First Look: The Impact of COVID-19 on Family Planning

First Look: The Impact of COVID-19 on Family Planning
By Jason Bremner

As the pandemic continues into its second year, the full impact on family planning and women and girls access to services still isn’t known, and won’t be for some time. Still, to begin to understand the pandemic’s effects, FP2020 began convening family planning data partners in April 2020 to better understand how the COVID-19 pandemic was affecting programs and services. This work has focused on four areas:

  1. Developing an early assessment of the impact of COVID-19 on data collection and data systems
  2. Identifying ways government and private sector Health Management Information Systems (HMIS) data or other data can be used to assess family planning service delivery impacts
  3. Monitoring impacts on supply chains
  4. Assessing the use of models and scenarios to estimate impacts on family planning.

While the estimates of family planning progress and data in this year’s progress report do not yet reflect the impact of the COVID-19 pandemic, we have gathered preliminary insights from partners and countries in the report. In addition, we highlight partners’ work to collect data in new and innovative ways.

The progress report features a summary from the Reproductive Health Supplies Coalition on supply chain impacts and the MICRO tool for modelling the effects of COVID-19 mitigation efforts on supplies, reports from MSI and IPPF on the impact of COVID-19 on their services, a Track20 assessment of public sector service statistics data and the impact of COVID-19 on different contraceptive methods, and lastly, findings from PMA and Nivi data collection. More detail about these findings can be found in the COVID-19 section of the Progress Report.

While the full impact of the COVID-19 pandemic will not be known for years, the early findings in the Progress Report illustrate what we can glean from commodity tracking, service statistics, partner reports, and the data available from PMA surveys and Nivi. From this early assessment, it appears:

  1. Supply chains for contraceptive commodities were seriously disrupted at the start of the pandemic, but have largely recovered thanks to concerted global effort and collaboration.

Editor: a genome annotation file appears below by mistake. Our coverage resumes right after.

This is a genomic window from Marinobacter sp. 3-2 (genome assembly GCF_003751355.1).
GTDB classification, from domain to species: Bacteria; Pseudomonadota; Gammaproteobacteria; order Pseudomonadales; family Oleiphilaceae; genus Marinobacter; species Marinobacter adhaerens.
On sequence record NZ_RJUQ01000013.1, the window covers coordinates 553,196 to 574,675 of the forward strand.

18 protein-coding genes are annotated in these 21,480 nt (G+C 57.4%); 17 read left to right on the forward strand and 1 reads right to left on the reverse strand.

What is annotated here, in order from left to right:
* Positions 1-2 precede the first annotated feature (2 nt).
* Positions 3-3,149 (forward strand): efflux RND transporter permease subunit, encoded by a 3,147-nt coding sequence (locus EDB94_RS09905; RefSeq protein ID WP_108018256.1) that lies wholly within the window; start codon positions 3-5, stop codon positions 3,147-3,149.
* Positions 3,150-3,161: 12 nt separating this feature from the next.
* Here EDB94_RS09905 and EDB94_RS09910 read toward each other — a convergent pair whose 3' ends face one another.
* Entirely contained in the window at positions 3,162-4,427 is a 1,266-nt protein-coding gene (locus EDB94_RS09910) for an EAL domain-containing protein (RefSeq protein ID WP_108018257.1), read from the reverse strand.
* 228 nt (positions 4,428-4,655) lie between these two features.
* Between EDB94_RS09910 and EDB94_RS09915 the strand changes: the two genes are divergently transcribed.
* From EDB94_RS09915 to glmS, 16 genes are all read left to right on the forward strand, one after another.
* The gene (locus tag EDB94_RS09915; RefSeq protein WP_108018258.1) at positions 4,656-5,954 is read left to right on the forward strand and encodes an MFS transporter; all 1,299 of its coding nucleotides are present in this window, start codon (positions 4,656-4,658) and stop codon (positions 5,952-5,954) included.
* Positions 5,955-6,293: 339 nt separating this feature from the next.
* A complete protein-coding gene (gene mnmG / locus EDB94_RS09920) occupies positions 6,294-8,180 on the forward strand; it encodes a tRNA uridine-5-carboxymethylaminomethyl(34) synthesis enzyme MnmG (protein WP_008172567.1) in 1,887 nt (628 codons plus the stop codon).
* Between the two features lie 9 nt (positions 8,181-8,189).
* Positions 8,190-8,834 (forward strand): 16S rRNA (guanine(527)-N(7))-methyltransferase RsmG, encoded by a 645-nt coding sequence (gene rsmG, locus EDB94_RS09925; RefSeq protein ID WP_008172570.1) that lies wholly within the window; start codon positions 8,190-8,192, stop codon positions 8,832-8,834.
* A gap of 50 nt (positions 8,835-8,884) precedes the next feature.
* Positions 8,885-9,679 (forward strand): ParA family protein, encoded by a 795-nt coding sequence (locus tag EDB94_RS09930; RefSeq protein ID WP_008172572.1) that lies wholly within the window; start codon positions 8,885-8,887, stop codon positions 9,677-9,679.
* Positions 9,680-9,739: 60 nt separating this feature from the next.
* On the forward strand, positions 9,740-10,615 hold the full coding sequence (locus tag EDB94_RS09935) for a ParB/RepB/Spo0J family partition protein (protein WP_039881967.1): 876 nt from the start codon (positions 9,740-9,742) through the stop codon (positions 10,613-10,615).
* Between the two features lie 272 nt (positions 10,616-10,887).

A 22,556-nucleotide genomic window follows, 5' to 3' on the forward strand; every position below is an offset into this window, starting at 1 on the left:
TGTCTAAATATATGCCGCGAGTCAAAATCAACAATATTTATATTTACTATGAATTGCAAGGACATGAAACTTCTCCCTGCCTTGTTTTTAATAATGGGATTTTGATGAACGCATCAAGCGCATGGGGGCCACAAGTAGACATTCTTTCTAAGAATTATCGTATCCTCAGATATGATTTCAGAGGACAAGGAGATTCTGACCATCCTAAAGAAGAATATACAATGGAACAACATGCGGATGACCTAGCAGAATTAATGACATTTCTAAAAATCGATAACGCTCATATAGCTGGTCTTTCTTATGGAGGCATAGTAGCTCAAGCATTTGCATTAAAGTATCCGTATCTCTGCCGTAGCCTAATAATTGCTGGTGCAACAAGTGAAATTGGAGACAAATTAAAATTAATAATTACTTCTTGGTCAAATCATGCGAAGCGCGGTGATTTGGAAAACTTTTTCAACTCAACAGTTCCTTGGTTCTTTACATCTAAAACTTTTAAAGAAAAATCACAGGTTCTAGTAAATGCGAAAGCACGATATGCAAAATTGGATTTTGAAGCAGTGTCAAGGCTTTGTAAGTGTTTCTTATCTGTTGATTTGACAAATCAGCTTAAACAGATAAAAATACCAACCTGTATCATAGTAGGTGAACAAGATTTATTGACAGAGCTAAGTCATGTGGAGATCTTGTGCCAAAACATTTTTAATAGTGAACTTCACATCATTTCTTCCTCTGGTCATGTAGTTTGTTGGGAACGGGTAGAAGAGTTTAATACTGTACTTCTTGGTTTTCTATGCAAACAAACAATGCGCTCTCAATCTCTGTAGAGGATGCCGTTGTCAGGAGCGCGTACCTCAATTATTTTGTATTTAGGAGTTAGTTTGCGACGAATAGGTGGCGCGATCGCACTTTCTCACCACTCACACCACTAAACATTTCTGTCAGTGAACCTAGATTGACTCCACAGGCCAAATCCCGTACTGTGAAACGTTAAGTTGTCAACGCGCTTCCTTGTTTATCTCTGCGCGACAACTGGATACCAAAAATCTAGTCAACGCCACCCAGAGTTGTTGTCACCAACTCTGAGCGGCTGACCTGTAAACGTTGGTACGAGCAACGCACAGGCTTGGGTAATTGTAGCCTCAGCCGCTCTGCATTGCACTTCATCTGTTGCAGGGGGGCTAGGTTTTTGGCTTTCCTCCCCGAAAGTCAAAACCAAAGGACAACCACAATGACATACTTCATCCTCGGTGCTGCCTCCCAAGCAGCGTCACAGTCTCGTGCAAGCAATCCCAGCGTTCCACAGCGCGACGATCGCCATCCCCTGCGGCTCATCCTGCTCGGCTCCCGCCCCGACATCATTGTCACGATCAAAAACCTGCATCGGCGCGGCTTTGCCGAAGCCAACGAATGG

2. The two largest private sector providers — MSI and IPPF — were hit hard early on, but adapted and recovered with mobile services, telehealth, and modified clinic procedures. Neither organization has returned to full capacity, however, and the ongoing service disruptions pose a threat to business operations.
  3. Public sector impacts appear to be highly variable across countries and across contraceptive methods, ranging from extreme downturns in service volume to minimal impact. Public sector data probably reflect gaps in reporting as well as changes in service volume, so more time is needed to develop a clearer picture of the pandemic’s impact.
  4. Data from both PMA and Nivi show the pandemic is affecting people’s willingness to seek services in a clinic setting (due to fears of exposure, uncertainty around clinic operating hours, restricted mobility under “stay at home” orders). The data also show the far wider impacts of the pandemic, beyond just family planning, in areas like loss of income and food insecurity.  These innovative methods of gathering information, like through mobile phone applications and services, have the potential to help fill some of the gaps in data caused by the pandemic.

The next few years will be challenging for family planning data partners as we seek to adapt our systems and methodologies to a world shaped by COVID. FP2030 is committed to working with our partners to illuminate the impact of the pandemic on family planning in countries across the globe.